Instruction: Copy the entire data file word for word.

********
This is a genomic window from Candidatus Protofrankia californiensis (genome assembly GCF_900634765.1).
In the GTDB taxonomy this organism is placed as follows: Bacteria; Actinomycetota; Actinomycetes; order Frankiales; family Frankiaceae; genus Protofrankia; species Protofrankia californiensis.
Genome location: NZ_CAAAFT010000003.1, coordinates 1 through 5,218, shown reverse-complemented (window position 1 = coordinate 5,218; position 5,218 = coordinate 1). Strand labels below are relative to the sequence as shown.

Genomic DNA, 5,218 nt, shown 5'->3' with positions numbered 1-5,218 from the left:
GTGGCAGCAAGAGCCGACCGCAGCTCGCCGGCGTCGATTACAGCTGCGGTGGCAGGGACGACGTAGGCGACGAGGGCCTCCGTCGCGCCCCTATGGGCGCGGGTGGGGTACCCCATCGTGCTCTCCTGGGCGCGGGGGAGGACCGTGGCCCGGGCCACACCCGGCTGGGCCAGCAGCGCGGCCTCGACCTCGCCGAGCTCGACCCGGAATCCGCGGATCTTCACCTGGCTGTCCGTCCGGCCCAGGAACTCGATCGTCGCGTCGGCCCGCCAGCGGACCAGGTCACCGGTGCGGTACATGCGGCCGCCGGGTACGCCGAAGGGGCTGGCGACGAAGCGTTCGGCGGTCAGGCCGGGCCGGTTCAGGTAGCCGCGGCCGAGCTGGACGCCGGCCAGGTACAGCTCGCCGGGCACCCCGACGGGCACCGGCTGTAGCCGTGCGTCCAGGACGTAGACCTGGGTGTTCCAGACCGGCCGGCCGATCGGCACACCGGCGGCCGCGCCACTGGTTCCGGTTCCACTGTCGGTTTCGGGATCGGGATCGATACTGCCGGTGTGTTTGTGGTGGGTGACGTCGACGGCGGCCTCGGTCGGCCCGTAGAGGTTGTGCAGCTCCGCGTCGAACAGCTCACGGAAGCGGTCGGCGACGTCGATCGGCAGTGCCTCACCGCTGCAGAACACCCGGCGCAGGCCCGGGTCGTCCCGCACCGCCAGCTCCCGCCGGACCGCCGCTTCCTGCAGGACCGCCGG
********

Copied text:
This is a genomic window from Candidatus Protofrankia californiensis (genome assembly GCF_900634765.1).
In the GTDB taxonomy this organism is placed as follows: Bacteria; Actinomycetota; Actinomycetes; order Frankiales; family Frankiaceae; genus Protofrankia; species Protofrankia californiensis.
Genome location: NZ_CAAAFT010000003.1, coordinates 1 through 5,218, shown reverse-complemented (window position 1 = coordinate 5,218; position 5,218 = coordinate 1). Strand labels below are relative to the sequence as shown.

Genomic DNA, 5,218 nt, shown 5'->3' with positions numbered 1-5,218 from the left:
GTGGCAGCAAGAGCCGACCGCAGCTCGCCGGCGTCGATTACAGCTGCGGTGGCAGGGACGACGTAGGCGACGAGGGCCTCCGTCGCGCCCCTATGGGCGCGGGTGGGGTACCCCATCGTGCTCTCCTGGGCGCGGGGGAGGACCGTGGCCCGGGCCACACCCGGCTGGGCCAGCAGCGCGGCCTCGACCTCGCCGAGCTCGACCCGGAATCCGCGGATCTTCACCTGGCTGTCCGTCCGGCCCAGGAACTCGATCGTCGCGTCGGCCCGCCAGCGGACCAGGTCACCGGTGCGGTACATGCGGCCGCCGGGTACGCCGAAGGGGCTGGCGACGAAGCGTTCGGCGGTCAGGCCGGGCCGGTTCAGGTAGCCGCGGCCGAGCTGGACGCCGGCCAGGTACAGCTCGCCGGGCACCCCGACGGGCACCGGCTGTAGCCGTGCGTCCAGGACGTAGACCTGGGTGTTCCAGACCGGCCGGCCGATCGGCACACCGGCGGCCGCGCCACTGGTTCCGGTTCCACTGTCGGTTTCGGGATCGGGATCGATACTGCCGGTGTGTTTGTGGTGGGTGACGTCGACGGCGGCCTCGGTCGGCCCGTAGAGGTTGTGCAGCTCCGCGTCGAACAGCTCACGGAAGCGGTCGGCGACGTCGATCGGCAGTGCCTCACCGCTGCAGAACACCCGGCGCAGGCCCGGGTCGTCCCGCACCGCCAGCTCCCGCCGGACCGCCGCTTCCTGCAGGACCGCCGG